In 2003 this relaunch of NEW MUTANTS began another round of logo revisions for many of the X-franchise titles. When I asked at Marvel who had designed them, I was directed to Marvel design staffer Tom Marvelli, who reported that this and I believe all the logos in this post were done for him by staff designer Jeof Vita. (If I have that wrong, I hope someone at Marvel will let us know.)
The biggest problem with the title New Mutants as part of the franchise is that it doesn’t have an X in it. This logo solves that problem by placing an attractive Xavier Institute symbol at the center with a familiar X in a circle. The banner behind also has more of those. The logo letters are drawn from a serif font, either Copperplate Gothic or another very similar to it. The overall effect is attractive, though a bit too busy to my eye, too many overlapping elements. One thing in its favor is that it doesn’t take up much space vertically, leaving lots of room for the art. In fact, the art on this cover seems to have been designed for a taller logo.
This relaunch of NEW X-MEN in 2004 uses the same Xavier Institute symbol in the center, but this time in a less crowded and more attractive layout. The large X with two extended arms makes a good background to the rest of the letters, and the book title can be read using either the center symbol or the large X, a clever idea. The words NEW and MEN are from the slab-serif font City Bold, and I think they work well here. I like it.
Over in the adjectiveless X-MEN, the same X is used with similar slanted letters, though those letters have drifted rather far away from the classic proportions usually seen, with the diagonal stroke of the N very wide, the horizontal strokes of the E comparitively thin. The airbrushed special effects distract from this some, but the letters still look “off” to me. The large, thick X continues to dominate the logo and the cover, it’s strongest selling point.
A relaunch of X-MEN UNLIMITED in 2004 uses the same X-MEN logo, though we can see the outlines and proportions better here. The word UNLIMITED is in a much thinner rounded font that provides a good contrast to the rest, but the fact that it’s a solid color means it could get lost in busy artwork behind it. The problem is sidestepped here by having a white airbrush glow around the entire logo, which allows it to be very readable.
Another relaunch that year was ASTONISHING X-MEN, once more using the same X-MEN logo, this time with some perspective and with the X over a circle, adding some design contrast to all the straight lines. The word ASTONISHING is in a very square font that works fine, though I’m surprised it wasn’t also put in perspective to match the rest. The airbrushed effects in the X-MEN letters give them some three-dimensional lift, which I like. In all, an effective logo.
UNCANNY X-MEN got this revised logo in the same year, returning to the tried and true Jim Steranko design, but using the heavier X with two extended arms seen on many of the other franchise titles. Here airbrush effects seem to be fighting the shapes of the letters, especially in UNCANNY, which has become so distorted in places that it’s hard to read. I do like the black drop shadow with the magenta glow behind it, though, that’s effective.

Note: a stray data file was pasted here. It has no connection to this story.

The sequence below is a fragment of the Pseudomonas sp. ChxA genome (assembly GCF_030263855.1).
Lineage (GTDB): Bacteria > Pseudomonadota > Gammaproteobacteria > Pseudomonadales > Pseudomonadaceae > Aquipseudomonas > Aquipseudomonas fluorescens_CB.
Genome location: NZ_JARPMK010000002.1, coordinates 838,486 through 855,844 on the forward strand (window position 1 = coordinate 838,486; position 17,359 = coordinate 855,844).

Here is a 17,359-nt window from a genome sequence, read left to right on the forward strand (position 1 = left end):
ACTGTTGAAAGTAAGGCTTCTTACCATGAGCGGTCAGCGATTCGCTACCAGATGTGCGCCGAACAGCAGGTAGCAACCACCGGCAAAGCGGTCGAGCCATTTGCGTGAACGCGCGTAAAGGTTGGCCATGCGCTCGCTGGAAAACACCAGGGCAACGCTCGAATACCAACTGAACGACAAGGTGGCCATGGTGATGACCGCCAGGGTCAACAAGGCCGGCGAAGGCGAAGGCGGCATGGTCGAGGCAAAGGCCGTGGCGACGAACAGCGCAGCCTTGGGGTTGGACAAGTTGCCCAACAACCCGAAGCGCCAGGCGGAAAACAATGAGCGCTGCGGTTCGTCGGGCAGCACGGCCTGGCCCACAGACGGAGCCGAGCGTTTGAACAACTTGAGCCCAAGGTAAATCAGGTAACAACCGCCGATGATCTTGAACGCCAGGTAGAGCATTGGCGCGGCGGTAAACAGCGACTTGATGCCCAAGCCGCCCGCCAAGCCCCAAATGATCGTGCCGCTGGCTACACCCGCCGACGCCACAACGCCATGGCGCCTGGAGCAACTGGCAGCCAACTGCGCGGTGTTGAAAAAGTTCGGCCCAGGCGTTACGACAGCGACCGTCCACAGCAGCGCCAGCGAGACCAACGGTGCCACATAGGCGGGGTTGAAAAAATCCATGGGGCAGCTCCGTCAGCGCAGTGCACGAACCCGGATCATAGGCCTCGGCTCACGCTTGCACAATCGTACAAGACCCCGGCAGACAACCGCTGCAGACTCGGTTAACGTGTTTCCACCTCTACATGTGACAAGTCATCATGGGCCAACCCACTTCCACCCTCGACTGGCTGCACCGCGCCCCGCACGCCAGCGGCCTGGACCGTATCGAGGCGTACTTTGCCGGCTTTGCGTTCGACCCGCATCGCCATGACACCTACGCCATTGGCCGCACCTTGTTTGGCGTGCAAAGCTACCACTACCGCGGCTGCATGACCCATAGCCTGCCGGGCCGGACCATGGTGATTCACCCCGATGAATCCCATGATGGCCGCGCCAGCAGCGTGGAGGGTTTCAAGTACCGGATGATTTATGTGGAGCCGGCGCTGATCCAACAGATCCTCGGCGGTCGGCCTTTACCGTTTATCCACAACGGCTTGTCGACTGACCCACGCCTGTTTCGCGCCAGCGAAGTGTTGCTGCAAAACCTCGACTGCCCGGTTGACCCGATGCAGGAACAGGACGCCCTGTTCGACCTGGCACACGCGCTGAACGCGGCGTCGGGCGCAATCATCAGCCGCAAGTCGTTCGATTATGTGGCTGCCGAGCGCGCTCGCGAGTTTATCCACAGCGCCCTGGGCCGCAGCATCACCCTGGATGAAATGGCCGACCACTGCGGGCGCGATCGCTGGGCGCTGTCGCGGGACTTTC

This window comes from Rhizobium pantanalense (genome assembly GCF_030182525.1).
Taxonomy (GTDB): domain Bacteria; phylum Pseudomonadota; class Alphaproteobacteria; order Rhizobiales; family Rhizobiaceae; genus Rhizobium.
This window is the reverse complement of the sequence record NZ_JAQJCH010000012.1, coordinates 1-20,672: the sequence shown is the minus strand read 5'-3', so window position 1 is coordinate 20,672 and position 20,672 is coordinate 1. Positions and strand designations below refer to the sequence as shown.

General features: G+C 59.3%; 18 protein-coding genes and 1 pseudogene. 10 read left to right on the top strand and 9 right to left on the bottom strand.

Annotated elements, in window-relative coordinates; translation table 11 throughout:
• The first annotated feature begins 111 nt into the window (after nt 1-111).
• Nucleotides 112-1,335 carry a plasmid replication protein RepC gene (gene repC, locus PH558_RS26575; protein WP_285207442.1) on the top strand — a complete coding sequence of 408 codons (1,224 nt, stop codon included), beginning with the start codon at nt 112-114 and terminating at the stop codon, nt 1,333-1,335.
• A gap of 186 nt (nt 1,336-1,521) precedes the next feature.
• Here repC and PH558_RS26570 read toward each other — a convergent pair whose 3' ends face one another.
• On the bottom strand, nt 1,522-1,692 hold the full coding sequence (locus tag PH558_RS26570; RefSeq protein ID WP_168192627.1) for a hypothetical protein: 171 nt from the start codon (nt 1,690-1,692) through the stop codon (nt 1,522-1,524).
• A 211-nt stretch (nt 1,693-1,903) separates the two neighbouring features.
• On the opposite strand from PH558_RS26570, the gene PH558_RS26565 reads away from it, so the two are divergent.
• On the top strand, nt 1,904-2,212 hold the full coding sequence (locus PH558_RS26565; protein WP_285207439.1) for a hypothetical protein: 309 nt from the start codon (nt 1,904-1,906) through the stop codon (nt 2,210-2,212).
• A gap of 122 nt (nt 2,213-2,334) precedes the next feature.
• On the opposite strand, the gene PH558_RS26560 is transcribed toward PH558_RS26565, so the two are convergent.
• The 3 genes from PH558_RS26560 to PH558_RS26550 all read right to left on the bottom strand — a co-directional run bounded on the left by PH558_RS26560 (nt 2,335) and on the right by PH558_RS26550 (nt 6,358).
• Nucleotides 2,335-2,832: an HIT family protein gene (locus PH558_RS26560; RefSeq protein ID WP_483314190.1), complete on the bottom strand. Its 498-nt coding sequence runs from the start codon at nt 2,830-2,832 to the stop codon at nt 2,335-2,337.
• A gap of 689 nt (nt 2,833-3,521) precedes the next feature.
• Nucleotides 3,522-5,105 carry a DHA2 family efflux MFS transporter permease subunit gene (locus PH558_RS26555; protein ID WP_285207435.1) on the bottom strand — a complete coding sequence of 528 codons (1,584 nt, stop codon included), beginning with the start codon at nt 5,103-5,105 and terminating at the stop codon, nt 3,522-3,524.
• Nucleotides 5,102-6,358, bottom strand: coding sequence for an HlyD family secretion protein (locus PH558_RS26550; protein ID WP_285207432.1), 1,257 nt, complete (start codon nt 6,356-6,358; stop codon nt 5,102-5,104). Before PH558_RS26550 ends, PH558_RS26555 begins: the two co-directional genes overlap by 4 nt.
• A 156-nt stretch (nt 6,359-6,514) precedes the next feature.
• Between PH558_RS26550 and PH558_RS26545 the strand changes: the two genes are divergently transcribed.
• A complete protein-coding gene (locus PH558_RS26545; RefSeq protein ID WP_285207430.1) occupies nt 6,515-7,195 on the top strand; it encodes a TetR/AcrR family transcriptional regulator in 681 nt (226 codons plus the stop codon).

Finally, one more relaunch in 2004, of EXCALIBUR, once again using the heavy, slanted X, this time with sword-like horizontal extensions that add some energy. The rest of the letters are relatively thin block shapes, though attractive ones that work well for me. I also like the overlap of the E and the C on the X. I would have pulled the letters a bit further apart so the R ended closer to the two points of the X, though. And it might have added a bit more energy to slant all the letters to match the X. Not a bad logo, though.
2006 brought in another set of logo revisions for several of the X-franchise titles, something that seems to happen with increasing frequency on many comics. In fact, I’d better hurry and finish up this logo study before a new batch comes out!
EXCALIBUR gave way to NEW EXCALIBUR with this relaunch. Here the familiar X has been subsumed into the word, with the E now largest by far. This logo uses a font with notches that normally add interest to the letters, but here, where they’re stretched vertically and heavily slanted, the notch effect kind of gets lost. The logo would have benefitted from having the NEW put above the rest, leaving more space for EXCALIBUR to be stretched out horizontally.
NEW X-MEN’s logo was redesigned for issue 20, using the familiar heavy X with the other letters in a square design with some rounded corners, a more sleek and modern look. I like it. And I approve of the way NEW is used here, small and overlapping, allowing the emphasis to fall on the X, where it should.
One more relaunch, X-FACTOR, with a logo I like very much. It’s the familiar heavy X, but with a clever symbol in it that suggests a person making an x with arms and legs, in the style of the universal symbols used on road signs. I don’t know if that was the intention, but that’s how I see it, and it’s a cool idea. The rest of the letters are attractive, in a block style with thicker vertical strokes and thinner horizontal ones, and many rounded corners. Very well done.
Two more titles featured new logos in 2006 designed by Rian Hughes. I’m going to talk about them in the last installment of this logo study. Only two more titles, you’re thinking, why not add them here and be done? All I can say is, there’s LOTS to talk about. Stay tuned!
More chapters and other logo studies on my LOGO LINKS page.